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“How very ill Eliza Bennet looks this morning, Mr. Darcy,” she
cried; “I never in my life saw any one so much altered as she is
since the winter. She is grown so brown and coarse! Louisa and I
were agreeing that we should not have known her again.”
However little Mr. Darcy might have liked such an address, he
contented himself with coolly replying that he perceived no other
alteration than her being rather tanned,- no miraculous
consequence of traveling in the summer.

“For my own part,” she rejoined, “I must confess that I never could
see any beauty in her. Her face is too thin; her complexion has no
brilliancy; and her fea-
tures are not at all handsome. Her nose wants character-there is
nothing marked in its lines. Her teeth are tolerable, but not out of
the common way; and as for her eyes, which have sometimes been
called so fine, I never could perceive anything extraordinary in
them. They have a sharp, shrewish look, which I do not like at all;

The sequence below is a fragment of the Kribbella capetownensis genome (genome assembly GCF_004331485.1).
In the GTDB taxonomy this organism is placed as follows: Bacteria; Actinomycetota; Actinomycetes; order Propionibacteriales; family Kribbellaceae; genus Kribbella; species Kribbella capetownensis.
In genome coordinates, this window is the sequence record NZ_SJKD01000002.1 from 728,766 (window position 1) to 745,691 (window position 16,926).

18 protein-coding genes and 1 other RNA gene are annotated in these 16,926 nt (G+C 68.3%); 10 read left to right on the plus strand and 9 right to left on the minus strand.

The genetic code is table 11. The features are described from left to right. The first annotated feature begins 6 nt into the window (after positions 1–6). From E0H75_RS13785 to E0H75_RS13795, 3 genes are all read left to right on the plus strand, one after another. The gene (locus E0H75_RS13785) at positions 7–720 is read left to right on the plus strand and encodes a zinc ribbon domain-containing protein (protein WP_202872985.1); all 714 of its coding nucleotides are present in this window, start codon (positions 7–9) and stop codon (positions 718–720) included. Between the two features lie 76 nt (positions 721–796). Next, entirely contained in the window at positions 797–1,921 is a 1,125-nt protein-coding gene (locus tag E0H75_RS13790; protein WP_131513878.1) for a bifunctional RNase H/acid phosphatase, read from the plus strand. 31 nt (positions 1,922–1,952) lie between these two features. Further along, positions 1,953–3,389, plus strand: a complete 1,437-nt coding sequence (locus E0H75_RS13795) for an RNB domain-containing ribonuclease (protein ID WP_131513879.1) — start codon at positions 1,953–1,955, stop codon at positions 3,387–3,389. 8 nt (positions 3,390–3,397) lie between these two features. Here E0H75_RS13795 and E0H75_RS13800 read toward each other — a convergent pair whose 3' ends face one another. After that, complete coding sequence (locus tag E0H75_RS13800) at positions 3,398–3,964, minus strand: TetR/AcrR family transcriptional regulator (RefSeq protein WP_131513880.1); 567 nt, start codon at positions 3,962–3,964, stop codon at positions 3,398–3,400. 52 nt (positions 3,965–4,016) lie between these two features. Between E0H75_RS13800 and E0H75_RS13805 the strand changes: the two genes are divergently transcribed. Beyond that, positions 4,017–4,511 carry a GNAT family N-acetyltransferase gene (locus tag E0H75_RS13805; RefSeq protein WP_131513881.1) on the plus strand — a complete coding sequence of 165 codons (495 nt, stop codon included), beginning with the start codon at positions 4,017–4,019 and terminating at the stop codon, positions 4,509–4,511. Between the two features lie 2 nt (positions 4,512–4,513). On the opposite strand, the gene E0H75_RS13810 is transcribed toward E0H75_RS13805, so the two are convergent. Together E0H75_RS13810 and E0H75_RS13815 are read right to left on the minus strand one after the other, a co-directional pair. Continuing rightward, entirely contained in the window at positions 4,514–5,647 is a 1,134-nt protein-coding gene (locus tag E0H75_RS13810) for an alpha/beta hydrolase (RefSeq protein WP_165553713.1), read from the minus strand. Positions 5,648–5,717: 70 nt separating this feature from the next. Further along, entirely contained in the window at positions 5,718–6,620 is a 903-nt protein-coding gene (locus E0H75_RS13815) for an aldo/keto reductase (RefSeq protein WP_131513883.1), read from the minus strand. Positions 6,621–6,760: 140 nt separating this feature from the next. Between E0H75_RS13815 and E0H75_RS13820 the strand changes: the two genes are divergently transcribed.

and in her air altogether there is a self-sufficiency without fashion,
which is intolerable.” Persuaded as Miss Bingley was that Darcy
admired Elizabeth, this was not the best method of recommending
herself; but angry people are not always wise; and in seeing him at
last look somewhat nettled, she had all the success she expected.
He was resolutely silent, however; and, from a determination of
making him speak, she continued“I remember, when we first knew
her in Hertfordshire, how amazed we all were to find that she was
a reputed beauty; and I particularly recollect your saying one
night, after they had been dining at Netherfield, ‘She a beauty! I
should as soon call her mother a wit.’ But afterwards she seemed to
improve on you, and I believe you thought her rather pretty at one
time.” “Yes,” replied Darcy, who could contain himself no longer,
“but that was only when I first knew her, for it is many months
since I have considered her as one of the handsomest women of my
acquaintance.” He then went away, and Miss Bingley was left to all
the satisfaction of having forced him to say what gave no one any
pain but herself.

Mrs. Gardiner and Elizabeth talked of all that had occurred during
their visit, as they returned, except what had particularly interested
them both. The looks and behavior of everybody they had seen
were discussed, except of the person who had mostly engaged
their attention. They talked of his sister, his friends, his house, his
fruit-of everything but himself; yet Elizabeth was longing to know
what Mrs. Gardiner thought of him, and Mrs. Gardiner would
have been highly gratified by her niece’s beginning the subject.
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